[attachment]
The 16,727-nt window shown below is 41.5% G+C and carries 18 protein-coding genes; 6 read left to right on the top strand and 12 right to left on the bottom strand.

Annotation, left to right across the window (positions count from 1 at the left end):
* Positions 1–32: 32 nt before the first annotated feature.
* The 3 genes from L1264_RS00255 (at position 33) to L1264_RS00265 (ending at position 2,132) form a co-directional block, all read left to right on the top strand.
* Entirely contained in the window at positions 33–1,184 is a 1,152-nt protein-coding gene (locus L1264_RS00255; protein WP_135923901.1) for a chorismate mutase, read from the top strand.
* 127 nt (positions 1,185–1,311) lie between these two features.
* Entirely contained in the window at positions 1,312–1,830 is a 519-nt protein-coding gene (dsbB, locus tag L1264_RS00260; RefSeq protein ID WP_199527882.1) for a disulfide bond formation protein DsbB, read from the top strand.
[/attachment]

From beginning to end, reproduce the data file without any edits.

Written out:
The 16,727-nt window shown below is 41.5% G+C and carries 18 protein-coding genes; 6 read left to right on the top strand and 12 right to left on the bottom strand.

Annotation, left to right across the window (positions count from 1 at the left end):
* Positions 1–32: 32 nt before the first annotated feature.
* The 3 genes from L1264_RS00255 (at position 33) to L1264_RS00265 (ending at position 2,132) form a co-directional block, all read left to right on the top strand.
* Entirely contained in the window at positions 33–1,184 is a 1,152-nt protein-coding gene (locus L1264_RS00255; protein WP_135923901.1) for a chorismate mutase, read from the top strand.
* 127 nt (positions 1,185–1,311) lie between these two features.
* Entirely contained in the window at positions 1,312–1,830 is a 519-nt protein-coding gene (dsbB, locus tag L1264_RS00260; RefSeq protein ID WP_199527882.1) for a disulfide bond formation protein DsbB, read from the top strand.